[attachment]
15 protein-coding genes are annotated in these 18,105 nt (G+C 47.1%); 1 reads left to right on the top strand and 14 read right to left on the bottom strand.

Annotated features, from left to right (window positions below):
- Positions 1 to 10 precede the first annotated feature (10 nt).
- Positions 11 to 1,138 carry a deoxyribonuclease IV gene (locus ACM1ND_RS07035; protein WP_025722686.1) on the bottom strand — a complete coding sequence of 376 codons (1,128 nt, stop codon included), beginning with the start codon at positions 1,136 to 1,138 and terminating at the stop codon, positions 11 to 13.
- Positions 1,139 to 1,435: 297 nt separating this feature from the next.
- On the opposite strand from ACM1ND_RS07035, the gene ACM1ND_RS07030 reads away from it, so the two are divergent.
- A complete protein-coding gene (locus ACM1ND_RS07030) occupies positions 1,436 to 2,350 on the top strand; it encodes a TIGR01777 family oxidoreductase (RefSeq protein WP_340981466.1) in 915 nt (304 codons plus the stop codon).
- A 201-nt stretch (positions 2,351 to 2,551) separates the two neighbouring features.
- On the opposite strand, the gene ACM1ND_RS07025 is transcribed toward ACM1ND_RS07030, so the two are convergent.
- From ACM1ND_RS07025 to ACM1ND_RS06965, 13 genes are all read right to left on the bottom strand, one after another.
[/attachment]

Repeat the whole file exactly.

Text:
15 protein-coding genes are annotated in these 18,105 nt (G+C 47.1%); 1 reads left to right on the top strand and 14 read right to left on the bottom strand.

Annotated features, from left to right (window positions below):
- Positions 1 to 10 precede the first annotated feature (10 nt).
- Positions 11 to 1,138 carry a deoxyribonuclease IV gene (locus ACM1ND_RS07035; protein WP_025722686.1) on the bottom strand — a complete coding sequence of 376 codons (1,128 nt, stop codon included), beginning with the start codon at positions 1,136 to 1,138 and terminating at the stop codon, positions 11 to 13.
- Positions 1,139 to 1,435: 297 nt separating this feature from the next.
- On the opposite strand from ACM1ND_RS07035, the gene ACM1ND_RS07030 reads away from it, so the two are divergent.
- A complete protein-coding gene (locus ACM1ND_RS07030) occupies positions 1,436 to 2,350 on the top strand; it encodes a TIGR01777 family oxidoreductase (RefSeq protein WP_340981466.1) in 915 nt (304 codons plus the stop codon).
- A 201-nt stretch (positions 2,351 to 2,551) separates the two neighbouring features.
- On the opposite strand, the gene ACM1ND_RS07025 is transcribed toward ACM1ND_RS07030, so the two are convergent.
- From ACM1ND_RS07025 to ACM1ND_RS06965, 13 genes are all read right to left on the bottom strand, one after another.